Butterfly World closure: celebrity backing couldn’t save St Albans tourist attraction
- Credit: Archant
High profile supporters like Sir David Attenborough and David Bellamy may have attracted headlines and boosted visitor numbers, but in the end, they and other celebrities could not turn around Butterfly World’s fortunes.
Yet, on the face of it, the venture should have been a resounding success.
Carefully, and thoughtfully, built on St Albans’ green fringes, close to a busy M25 junction, and to nearby main thoroughfares to Watford and St Albans city centre, it seemed the ideal location to base a butterfly conservation themed project.
Even without the planned rainforest styled dome being built, it was considered a treasured attraction for visitors across Herts, Beds, Middlesex and beyond, according to publicity and marketing and administration manager Sally Cornish.
Clearly disappointed at the closure, she told the Herts Advertiser that the £27 million sanctuary could, if given a chance, have broken even. She said that devastated staff had felt confident of Butterfly World’s success, particularly as visitor numbers had continued to increase.
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Sally said that this year alone saw over 12,000 pupils from 200 schools visiting, where children were encouraged to see the life cycle of a butterfly in action.
When it opened in 2009, it was a bare patch of earth with no resident butterflies. Five years on, 28 different British species have been recorded there, thanks to specially planted habitats.
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Gardeners, both professional and volunteers, have designed and maintained the expansive gardens, working closely with Plant Heritage, Groundworks and Oaklands College.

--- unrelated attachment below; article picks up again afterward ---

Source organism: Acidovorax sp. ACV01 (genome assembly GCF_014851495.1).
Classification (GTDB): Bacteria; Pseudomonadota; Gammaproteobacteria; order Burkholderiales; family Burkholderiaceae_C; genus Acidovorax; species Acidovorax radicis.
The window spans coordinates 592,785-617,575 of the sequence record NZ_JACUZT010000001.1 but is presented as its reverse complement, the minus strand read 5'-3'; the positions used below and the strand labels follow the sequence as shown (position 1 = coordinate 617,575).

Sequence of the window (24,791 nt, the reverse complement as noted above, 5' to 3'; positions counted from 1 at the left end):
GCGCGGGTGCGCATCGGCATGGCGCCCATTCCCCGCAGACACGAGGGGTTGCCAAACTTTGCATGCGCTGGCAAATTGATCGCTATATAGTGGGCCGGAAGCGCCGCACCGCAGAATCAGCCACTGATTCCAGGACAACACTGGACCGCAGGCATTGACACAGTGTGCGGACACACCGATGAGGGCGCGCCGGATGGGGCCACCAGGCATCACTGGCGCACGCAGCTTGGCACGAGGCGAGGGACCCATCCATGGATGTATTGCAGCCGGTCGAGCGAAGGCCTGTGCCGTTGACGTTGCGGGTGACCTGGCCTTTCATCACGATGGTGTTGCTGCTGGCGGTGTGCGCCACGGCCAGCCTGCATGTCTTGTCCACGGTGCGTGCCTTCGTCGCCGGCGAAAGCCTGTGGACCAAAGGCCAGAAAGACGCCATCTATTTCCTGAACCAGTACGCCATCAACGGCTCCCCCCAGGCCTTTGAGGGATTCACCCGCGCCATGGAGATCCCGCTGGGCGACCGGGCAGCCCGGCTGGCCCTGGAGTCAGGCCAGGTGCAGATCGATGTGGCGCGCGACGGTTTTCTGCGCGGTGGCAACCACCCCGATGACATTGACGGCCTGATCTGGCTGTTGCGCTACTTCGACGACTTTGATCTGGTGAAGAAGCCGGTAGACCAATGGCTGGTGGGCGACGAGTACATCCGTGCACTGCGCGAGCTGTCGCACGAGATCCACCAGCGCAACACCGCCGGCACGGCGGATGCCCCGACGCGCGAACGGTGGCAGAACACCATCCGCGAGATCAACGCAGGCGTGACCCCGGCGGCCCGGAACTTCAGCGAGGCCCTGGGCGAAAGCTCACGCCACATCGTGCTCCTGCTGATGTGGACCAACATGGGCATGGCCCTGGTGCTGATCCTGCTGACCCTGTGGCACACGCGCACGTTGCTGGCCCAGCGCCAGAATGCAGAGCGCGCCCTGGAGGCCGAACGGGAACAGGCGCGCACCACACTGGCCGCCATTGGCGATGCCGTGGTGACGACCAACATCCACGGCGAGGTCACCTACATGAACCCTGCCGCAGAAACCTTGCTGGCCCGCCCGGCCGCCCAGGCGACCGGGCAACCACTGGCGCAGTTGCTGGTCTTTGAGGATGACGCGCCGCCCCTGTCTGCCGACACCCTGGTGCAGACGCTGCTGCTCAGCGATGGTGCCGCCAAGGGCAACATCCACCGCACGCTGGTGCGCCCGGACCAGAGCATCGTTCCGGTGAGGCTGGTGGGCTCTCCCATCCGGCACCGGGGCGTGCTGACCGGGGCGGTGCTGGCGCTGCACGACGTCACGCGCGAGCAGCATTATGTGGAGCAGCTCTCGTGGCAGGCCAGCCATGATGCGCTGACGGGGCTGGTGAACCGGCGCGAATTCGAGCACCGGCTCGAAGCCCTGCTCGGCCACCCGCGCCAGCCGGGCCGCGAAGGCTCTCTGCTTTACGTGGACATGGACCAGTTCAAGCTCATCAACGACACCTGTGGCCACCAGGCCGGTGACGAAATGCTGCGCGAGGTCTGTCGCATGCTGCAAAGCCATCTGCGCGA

Sally said that the closure will not affect butterflies normally exhibited at the attraction, as falling temperatures over winter means they would normally be re-homed until the start of the summer season.
She added: “Thank you so much to everyone that has provided help and support over the last five years. It has been a pleasure and privilege to work so closely with such lovely people.”
St Albans district council gave planning permission for a new building, for the exhibition of butterflies and plants, in association with the Gardens of the Rose, in 2005. Back then, the council said that although it was inappropriate development in the Green Belt, there were special circumstances to support the sanctuary, ‘including the importance of maintaining the tourist attraction’.
One of the conditions attached was that the development was permitted only for purposes related to the use of the site for horticulture, horticultural training, research, butterfly keeping and visits by the public to both the Gardens of the Rose, and Butterfly World.